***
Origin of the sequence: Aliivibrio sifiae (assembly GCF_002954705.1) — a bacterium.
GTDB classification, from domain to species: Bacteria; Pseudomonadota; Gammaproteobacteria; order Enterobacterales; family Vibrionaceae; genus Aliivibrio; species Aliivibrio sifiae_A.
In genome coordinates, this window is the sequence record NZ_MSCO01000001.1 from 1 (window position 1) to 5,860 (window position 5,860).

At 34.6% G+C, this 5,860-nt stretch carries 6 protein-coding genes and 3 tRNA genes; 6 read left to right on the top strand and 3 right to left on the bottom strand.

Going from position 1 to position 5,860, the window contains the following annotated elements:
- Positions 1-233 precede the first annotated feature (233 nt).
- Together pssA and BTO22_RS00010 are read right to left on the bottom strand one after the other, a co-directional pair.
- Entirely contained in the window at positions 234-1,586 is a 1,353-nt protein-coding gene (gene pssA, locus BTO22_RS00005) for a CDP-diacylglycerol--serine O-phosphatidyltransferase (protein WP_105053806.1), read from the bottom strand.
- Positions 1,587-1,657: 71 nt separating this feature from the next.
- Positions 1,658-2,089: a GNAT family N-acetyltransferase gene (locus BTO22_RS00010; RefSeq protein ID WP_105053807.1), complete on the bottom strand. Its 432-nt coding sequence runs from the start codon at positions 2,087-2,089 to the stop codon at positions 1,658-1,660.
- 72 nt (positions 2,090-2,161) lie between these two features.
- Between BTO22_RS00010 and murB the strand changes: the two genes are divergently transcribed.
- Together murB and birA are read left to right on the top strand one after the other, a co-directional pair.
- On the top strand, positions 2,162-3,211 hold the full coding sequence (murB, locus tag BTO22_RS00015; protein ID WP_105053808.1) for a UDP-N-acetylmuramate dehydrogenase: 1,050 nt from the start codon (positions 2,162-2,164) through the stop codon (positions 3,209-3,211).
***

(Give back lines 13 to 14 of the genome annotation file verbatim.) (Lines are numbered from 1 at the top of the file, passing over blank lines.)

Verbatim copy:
- Together murB and birA are read left to right on the top strand one after the other, a co-directional pair.
- On the top strand, positions 2,162-3,211 hold the full coding sequence (murB, locus tag BTO22_RS00015; protein ID WP_105053808.1) for a UDP-N-acetylmuramate dehydrogenase: 1,050 nt from the start codon (positions 2,162-2,164) through the stop codon (positions 3,209-3,211).